Friday evening notes: Angels, Diamondbacks, Mets

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*Jose Arredondo will have Tommy John surgery and miss the 2010 season, a source told ESPN”s Jorge Arangure.
That explains his struggles. Arredondo burst onto the scene with 10 wins and a 1.62 ERA out of the pen in 2008, but he came in at 6.00 in 45 innings during a dreadful 2009. With Arredondo out of the mix, the Angels don’t have many quality bullpen options behind Brian Fuentes and Kevin Jepsen right now. Scot Shields should be back, but he’s not what he was, and Jason Bulger still could go either way. Then it’s Matt Palmer, Dustin Moseley, Trevor Bell, Rafael Rodriguez and Fernando Rodriguez. Darren O’Day sure would look nice in that mix right about now.
*The Diamondbacks have brought back utilityman Augie Ojeda on a one-year, $825,000 contract.
We’ll see several little signings over the next day, as teams give arbitration-eligible players take-it-or-leave-it offers prior to the Saturday night non-tender deadline. The Diamondbacks wanted Ojeda back, but not badly enough to go to arbitration with him. Since he was willing to accept a modest $112,500 raise, he will return in his reserve role and play behind Stephen Drew and maybe Ryan Roberts at second base. Ojeda, 35, hit .246/.340/.345 in 264 at-bats last season.
*The Mets re-signed Elmer Dessens to a minor league contract and invited him to spring training.
Dessens had a 3.31 ERA in 32 2/3 innings out of the pen for the Mets last season, but he was used in such low leverage situations that he never received a decision in his 28 appearances, 24 of which came in losses. While he’s still a useful guy to have around as Triple-A depth, it will be a bad sign if he breaks camp with the Mets.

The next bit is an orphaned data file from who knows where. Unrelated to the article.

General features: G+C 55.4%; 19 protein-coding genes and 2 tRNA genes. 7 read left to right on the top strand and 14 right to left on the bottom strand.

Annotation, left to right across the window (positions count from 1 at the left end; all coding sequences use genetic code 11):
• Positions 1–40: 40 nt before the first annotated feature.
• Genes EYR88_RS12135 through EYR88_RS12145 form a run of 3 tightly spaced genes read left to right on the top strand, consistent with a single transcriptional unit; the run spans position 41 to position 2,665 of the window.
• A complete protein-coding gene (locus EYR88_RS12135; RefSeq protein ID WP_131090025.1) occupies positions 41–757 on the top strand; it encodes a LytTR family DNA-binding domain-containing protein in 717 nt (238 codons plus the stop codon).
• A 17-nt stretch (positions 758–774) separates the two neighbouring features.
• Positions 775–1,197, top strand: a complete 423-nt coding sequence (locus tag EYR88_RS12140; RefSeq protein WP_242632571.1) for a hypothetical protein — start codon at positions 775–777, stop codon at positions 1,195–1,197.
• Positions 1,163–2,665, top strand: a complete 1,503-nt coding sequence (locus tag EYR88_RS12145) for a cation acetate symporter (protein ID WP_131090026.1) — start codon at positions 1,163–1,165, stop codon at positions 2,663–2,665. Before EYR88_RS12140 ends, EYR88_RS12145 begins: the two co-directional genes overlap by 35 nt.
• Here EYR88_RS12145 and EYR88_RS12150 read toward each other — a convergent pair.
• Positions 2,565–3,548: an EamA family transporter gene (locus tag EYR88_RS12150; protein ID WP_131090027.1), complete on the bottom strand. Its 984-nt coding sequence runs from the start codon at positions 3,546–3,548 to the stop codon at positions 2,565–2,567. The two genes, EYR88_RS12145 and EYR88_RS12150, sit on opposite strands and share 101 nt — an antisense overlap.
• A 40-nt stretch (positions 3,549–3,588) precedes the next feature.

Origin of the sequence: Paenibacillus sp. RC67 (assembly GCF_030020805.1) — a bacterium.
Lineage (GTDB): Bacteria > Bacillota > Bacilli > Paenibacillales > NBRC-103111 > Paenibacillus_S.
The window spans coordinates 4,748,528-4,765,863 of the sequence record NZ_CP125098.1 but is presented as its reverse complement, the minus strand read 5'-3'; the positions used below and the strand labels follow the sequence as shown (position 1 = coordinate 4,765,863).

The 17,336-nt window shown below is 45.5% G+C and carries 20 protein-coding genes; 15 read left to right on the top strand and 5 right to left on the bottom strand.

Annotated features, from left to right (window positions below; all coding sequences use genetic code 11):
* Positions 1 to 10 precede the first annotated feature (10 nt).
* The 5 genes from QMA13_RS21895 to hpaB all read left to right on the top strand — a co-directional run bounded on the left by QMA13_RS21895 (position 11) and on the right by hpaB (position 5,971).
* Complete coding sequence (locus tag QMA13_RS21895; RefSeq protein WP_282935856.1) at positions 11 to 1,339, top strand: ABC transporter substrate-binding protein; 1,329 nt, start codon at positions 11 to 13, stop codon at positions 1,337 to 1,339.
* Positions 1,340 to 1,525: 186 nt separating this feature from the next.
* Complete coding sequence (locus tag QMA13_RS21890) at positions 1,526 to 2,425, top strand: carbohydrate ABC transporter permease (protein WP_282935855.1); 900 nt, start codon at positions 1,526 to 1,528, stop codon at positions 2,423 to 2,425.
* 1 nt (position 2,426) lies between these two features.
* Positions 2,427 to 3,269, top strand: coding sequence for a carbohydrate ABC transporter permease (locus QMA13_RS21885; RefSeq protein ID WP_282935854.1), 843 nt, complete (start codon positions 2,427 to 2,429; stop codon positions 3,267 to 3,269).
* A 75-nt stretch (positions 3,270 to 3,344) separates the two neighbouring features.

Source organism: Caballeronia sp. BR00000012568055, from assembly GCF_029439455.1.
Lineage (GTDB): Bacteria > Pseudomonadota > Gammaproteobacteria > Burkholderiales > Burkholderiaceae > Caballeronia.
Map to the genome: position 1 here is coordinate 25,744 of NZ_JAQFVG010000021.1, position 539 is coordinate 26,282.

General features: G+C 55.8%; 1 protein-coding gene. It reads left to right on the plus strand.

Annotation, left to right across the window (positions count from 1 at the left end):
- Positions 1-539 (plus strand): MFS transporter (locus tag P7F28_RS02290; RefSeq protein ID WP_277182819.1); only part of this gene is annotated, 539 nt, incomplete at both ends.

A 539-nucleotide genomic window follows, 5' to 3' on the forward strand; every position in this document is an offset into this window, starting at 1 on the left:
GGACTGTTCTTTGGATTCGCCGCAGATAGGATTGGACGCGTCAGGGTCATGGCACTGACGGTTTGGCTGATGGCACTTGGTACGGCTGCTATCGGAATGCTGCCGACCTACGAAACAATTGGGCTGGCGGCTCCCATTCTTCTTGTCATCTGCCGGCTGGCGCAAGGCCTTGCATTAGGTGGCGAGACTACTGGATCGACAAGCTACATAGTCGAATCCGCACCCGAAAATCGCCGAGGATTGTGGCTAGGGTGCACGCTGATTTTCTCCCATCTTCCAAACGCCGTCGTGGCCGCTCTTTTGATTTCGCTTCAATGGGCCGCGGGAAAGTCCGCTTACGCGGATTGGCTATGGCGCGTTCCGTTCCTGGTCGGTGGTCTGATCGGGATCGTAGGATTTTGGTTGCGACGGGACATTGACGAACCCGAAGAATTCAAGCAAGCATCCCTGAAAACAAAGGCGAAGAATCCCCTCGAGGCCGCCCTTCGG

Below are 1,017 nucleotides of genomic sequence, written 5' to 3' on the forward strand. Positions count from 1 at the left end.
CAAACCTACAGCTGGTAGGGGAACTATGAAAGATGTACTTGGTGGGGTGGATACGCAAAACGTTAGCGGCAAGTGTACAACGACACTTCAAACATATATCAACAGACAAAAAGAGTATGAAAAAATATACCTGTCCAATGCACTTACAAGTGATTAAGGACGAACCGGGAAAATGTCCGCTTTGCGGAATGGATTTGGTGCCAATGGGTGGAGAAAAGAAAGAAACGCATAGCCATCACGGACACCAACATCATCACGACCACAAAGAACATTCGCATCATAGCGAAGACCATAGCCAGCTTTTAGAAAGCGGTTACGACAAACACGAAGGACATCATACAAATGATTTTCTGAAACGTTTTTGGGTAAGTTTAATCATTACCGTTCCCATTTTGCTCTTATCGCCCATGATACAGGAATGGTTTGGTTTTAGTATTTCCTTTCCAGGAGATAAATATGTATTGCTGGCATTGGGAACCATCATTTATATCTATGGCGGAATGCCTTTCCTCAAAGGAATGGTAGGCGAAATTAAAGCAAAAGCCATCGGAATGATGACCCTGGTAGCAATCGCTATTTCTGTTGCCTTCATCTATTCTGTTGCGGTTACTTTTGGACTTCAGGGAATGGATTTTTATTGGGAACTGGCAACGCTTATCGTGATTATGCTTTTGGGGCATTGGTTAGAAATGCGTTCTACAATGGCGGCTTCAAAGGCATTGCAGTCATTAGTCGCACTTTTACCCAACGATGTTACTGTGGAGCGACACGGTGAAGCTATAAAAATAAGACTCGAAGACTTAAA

Miguel Sano gained weight this offseason

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Not all players coming in to spring training are in The Best Shapes of Their Lives. Some have put on a few pounds, such as Miguel Sano, notes Twins GM Thad Levine:

Sano has been given medical clearance to engage in all baseball workouts with his teammates, his surgically reinforced left shin now completely healed, though the Twins intend to lighten his schedule to prevent any new injuries.

They’d like to lighten something else, too: His “generous carriage,” as General Manager Thad Levine delicately put it last week. Sano’s conditioning understandably lags, after a winter largely spent incapacitated by the surgery.

Sano’s conditioning has often been a topic of conversation among the members of the Minnesota press corps, though not always in good faith. For example, last year when Sano injured his shin by fouling a ball off of it, one member of the The Fourth Estate found a way to make a column out of blaming the freak injury on Sano’s conditioning. At least in this instance his colleague is correctly noting that the poor conditioning is a result of the injury and not the cause.

Still, it’s just another issue facing Sano this spring. He’s out of shape, coming off of an injury, and — not that he’s due any sympathy for it — he’s facing a likely suspension arising out of the allegations of sexual assault leveled against him late last year.

So this spring we’ll be seeing more of Sano, it seems. At least until that time we’ll be seeing less of him.